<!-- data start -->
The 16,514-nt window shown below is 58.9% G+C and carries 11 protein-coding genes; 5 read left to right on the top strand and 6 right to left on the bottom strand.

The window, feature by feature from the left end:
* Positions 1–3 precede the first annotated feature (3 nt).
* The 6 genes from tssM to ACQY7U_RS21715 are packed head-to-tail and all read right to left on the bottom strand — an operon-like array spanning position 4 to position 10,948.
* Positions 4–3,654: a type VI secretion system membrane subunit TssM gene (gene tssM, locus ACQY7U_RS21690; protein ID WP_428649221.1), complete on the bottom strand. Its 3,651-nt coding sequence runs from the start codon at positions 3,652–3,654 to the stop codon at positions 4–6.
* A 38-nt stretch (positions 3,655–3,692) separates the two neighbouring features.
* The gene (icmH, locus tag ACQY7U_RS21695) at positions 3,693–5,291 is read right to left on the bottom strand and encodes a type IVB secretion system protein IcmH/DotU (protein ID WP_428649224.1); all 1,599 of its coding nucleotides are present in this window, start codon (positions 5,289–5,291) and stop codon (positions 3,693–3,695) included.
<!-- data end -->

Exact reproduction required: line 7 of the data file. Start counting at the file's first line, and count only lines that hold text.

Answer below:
* The gene (icmH, locus tag ACQY7U_RS21695) at positions 3,693–5,291 is read right to left on the bottom strand and encodes a type IVB secretion system protein IcmH/DotU (protein ID WP_428649224.1); all 1,599 of its coding nucleotides are present in this window, start codon (positions 5,289–5,291) and stop codon (positions 3,693–3,695) included.